“I’m shocked and appalled by Sen. Franken’s behavior,” said Sen. Patty Murray of Washington state. “It’s clear to me that this has been a deeply harmful, persistent problem and a clear pattern over a long period of time. It’s time for him to step aside.”
Though the writing appeared to be on the wall, Franken’s departure was not certain. A tweet posted Wednesday evening on Franken’s Twitter account said: “Senator Franken is talking with his family at this time and plans to make an announcement in D.C. tomorrow. Any reports of a final decision are inaccurate.”
Late in the day, Democratic Minority Leader Chuck Schumer of New York added his voice.
“I consider Senator Franken a dear friend and greatly respect his accomplishments, but he has a higher obligation to his constituents and the Senate, and he should step down immediately,” Schumer said.
The resignation demands came in rapid succession even though Franken on Wednesday vehemently denied the new accusation that came from a former Democratic congressional aide, who said he tried to forcibly kiss her after a taping of his radio show in 2006.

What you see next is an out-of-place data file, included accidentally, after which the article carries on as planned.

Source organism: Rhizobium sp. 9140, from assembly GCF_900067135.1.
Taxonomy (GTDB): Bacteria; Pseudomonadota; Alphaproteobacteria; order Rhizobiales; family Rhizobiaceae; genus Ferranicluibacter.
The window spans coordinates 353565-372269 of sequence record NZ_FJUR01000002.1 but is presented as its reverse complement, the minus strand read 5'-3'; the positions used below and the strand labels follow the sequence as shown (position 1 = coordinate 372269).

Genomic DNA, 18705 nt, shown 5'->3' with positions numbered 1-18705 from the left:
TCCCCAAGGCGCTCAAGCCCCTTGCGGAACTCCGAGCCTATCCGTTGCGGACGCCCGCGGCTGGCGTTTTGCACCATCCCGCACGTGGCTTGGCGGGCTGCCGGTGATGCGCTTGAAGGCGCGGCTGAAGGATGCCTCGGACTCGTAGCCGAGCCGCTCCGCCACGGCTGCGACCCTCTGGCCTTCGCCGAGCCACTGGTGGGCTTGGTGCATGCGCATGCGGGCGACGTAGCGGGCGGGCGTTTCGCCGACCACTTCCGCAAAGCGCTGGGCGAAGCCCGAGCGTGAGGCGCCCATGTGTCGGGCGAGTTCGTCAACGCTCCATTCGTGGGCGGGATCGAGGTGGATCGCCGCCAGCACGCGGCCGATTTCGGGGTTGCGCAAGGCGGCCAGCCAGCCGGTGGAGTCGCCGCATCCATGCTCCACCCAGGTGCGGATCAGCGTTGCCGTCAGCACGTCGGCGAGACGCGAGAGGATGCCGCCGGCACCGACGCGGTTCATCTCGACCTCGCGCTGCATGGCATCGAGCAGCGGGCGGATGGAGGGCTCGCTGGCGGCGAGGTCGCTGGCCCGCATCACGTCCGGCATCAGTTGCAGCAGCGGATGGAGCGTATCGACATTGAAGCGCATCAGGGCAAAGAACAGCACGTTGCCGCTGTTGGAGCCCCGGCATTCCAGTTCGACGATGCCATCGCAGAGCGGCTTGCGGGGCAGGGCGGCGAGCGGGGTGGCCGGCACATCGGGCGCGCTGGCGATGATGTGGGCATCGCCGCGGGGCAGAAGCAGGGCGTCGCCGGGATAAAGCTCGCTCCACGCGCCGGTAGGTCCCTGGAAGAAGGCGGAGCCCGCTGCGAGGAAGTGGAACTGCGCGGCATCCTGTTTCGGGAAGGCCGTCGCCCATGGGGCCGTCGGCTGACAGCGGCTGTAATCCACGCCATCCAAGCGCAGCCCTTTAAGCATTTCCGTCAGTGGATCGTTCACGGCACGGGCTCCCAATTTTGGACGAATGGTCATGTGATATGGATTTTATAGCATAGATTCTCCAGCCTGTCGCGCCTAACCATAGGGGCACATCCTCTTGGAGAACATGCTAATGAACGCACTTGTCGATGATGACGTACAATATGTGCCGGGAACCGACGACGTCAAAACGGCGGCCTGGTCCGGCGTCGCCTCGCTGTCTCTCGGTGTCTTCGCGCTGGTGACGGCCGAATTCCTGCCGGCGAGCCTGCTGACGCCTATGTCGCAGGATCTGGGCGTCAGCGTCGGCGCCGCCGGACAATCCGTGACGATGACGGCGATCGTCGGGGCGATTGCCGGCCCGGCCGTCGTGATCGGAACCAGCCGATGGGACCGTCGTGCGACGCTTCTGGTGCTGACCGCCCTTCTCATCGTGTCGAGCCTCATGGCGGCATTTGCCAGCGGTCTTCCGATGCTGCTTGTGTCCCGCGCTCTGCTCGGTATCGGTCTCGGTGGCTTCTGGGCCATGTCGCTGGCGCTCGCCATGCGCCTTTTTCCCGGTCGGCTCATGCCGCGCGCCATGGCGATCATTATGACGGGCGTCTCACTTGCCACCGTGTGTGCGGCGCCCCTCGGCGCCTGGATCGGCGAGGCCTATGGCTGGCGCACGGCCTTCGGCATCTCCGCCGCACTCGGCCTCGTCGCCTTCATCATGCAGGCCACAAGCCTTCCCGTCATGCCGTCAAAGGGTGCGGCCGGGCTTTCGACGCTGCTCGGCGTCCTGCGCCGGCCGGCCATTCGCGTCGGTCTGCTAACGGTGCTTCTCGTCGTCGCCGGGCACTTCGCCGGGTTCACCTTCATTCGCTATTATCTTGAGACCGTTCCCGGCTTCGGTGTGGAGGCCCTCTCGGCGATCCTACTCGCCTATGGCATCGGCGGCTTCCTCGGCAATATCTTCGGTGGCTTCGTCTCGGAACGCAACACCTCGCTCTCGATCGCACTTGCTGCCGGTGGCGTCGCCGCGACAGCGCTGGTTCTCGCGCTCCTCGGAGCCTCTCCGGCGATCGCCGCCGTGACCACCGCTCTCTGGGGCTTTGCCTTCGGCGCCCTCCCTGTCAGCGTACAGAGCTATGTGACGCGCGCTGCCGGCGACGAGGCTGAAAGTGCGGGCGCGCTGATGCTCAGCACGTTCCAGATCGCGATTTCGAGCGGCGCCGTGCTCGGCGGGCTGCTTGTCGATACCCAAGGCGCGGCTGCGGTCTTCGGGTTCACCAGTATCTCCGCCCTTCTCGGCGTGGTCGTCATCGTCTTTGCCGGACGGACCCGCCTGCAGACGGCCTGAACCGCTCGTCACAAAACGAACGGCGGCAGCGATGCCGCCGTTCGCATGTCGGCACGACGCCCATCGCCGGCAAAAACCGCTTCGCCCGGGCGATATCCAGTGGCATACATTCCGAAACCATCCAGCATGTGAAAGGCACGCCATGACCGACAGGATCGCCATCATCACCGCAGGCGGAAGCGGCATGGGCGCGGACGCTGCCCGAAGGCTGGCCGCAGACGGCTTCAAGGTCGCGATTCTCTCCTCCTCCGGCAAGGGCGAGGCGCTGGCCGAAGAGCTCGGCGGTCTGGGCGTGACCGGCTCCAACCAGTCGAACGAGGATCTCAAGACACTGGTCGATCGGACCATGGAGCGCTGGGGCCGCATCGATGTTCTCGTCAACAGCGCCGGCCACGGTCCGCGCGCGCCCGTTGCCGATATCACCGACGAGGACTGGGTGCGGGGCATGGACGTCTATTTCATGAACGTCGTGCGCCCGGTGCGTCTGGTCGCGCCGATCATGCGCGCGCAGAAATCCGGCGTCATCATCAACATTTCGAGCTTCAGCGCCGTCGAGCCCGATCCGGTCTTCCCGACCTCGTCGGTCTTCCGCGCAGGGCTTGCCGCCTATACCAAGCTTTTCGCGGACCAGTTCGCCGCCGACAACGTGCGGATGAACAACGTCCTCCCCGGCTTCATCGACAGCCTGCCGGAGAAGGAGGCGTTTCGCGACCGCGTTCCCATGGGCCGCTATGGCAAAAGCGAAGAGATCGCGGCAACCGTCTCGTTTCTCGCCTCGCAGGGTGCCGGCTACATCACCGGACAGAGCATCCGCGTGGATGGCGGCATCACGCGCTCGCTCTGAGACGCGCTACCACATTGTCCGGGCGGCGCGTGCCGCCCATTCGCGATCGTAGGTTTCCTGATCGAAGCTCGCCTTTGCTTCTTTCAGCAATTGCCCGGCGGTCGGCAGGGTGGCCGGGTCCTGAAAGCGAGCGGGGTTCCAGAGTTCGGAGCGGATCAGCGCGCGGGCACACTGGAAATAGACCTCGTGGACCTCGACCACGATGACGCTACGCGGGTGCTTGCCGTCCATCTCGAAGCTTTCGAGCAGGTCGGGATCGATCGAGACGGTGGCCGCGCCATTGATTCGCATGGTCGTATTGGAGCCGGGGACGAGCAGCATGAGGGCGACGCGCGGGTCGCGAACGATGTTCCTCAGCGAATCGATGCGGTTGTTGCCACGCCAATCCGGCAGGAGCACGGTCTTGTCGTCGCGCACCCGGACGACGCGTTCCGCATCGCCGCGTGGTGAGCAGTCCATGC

The woman, who was not identified, told Politico that Franken pursued her after her boss had left and she was collecting her belongings. She said that she ducked to avoid his lips and that Franken told her: “It’s my right as an entertainer.”
Franken, in a statement, said the idea he would claim such conduct as a right was “preposterous.”
But it was clear his position had become untenable.
Fellow Democratic Minnesota Sen. Amy Klobuchar, who spoke to Franken, wrote on Twitter, “I am confident he will make the right decision.”
The pressure only mounted Tuesday, when Rep. John Conyers, D-Mich., resigned after numerous allegations of sexual misconduct. Rep Ruben Kihuen, D-Nev., faces pressure to resign as well over allegations reported by Buzzfeed that he repeatedly propositioned a former campaign worker.
While Franken apparently is departing, Alabama GOP Senate candidate Roy Moore could be arriving, if he prevails in a Dec. 12 special election. Multiple women have accused the 70-year-old Moore of sexual misconduct with them when they were teens and he was a deputy district attorney in his 30s. If Moore is elected, it could create a political nightmare for Republicans, who have promised an ethics probe.